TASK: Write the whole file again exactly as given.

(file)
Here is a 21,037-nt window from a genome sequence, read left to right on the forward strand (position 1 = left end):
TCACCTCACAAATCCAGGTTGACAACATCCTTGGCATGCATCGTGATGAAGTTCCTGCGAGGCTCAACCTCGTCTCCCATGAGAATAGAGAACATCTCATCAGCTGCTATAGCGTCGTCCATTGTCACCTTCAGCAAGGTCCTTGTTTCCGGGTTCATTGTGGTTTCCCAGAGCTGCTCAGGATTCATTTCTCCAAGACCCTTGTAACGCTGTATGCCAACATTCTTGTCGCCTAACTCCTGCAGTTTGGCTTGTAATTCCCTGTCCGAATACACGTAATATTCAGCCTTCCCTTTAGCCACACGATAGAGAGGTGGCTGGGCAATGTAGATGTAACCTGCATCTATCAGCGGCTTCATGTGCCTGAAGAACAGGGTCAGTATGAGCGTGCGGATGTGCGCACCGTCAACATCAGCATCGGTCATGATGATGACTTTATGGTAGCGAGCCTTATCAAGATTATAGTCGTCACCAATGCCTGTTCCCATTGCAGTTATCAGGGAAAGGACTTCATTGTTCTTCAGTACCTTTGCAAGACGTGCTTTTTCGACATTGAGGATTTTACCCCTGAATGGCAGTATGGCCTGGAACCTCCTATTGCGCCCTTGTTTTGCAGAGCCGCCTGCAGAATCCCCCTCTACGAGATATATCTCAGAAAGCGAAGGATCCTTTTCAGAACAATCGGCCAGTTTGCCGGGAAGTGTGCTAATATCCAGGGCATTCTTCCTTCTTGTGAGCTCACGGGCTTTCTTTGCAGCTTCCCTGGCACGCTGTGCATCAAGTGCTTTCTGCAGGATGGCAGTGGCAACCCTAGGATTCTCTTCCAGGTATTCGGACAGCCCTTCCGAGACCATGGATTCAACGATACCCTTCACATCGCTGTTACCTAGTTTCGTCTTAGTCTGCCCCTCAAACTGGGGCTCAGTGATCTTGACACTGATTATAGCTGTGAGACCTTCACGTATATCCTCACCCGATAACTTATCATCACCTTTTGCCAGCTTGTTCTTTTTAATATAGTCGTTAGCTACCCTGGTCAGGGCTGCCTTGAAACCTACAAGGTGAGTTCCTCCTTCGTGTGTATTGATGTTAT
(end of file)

Here is a 21,037-nt window from a genome sequence, read left to right on the forward strand (position 1 = left end):
TCACCTCACAAATCCAGGTTGACAACATCCTTGGCATGCATCGTGATGAAGTTCCTGCGAGGCTCAACCTCGTCTCCCATGAGAATAGAGAACATCTCATCAGCTGCTATAGCGTCGTCCATTGTCACCTTCAGCAAGGTCCTTGTTTCCGGGTTCATTGTGGTTTCCCAGAGCTGCTCAGGATTCATTTCTCCAAGACCCTTGTAACGCTGTATGCCAACATTCTTGTCGCCTAACTCCTGCAGTTTGGCTTGTAATTCCCTGTCCGAATACACGTAATATTCAGCCTTCCCTTTAGCCACACGATAGAGAGGTGGCTGGGCAATGTAGATGTAACCTGCATCTATCAGCGGCTTCATGTGCCTGAAGAACAGGGTCAGTATGAGCGTGCGGATGTGCGCACCGTCAACATCAGCATCGGTCATGATGATGACTTTATGGTAGCGAGCCTTATCAAGATTATAGTCGTCACCAATGCCTGTTCCCATTGCAGTTATCAGGGAAAGGACTTCATTGTTCTTCAGTACCTTTGCAAGACGTGCTTTTTCGACATTGAGGATTTTACCCCTGAATGGCAGTATGGCCTGGAACCTCCTATTGCGCCCTTGTTTTGCAGAGCCGCCTGCAGAATCCCCCTCTACGAGATATATCTCAGAAAGCGAAGGATCCTTTTCAGAACAATCGGCCAGTTTGCCGGGAAGTGTGCTAATATCCAGGGCATTCTTCCTTCTTGTGAGCTCACGGGCTTTCTTTGCAGCTTCCCTGGCACGCTGTGCATCAAGTGCTTTCTGCAGGATGGCAGTGGCAACCCTAGGATTCTCTTCCAGGTATTCGGACAGCCCTTCCGAGACCATGGATTCAACGATACCCTTCACATCGCTGTTACCTAGTTTCGTCTTAGTCTGCCCCTCAAACTGGGGCTCAGTGATCTTGACACTGATTATAGCTGTGAGACCTTCACGTATATCCTCACCCGATAACTTATCATCACCTTTTGCCAGCTTGTTCTTTTTAATATAGTCGTTAGCTACCCTGGTCAGGGCTGCCTTGAAACCTACAAGGTGAGTTCCTCCTTCGTGTGTATTGATGTTAT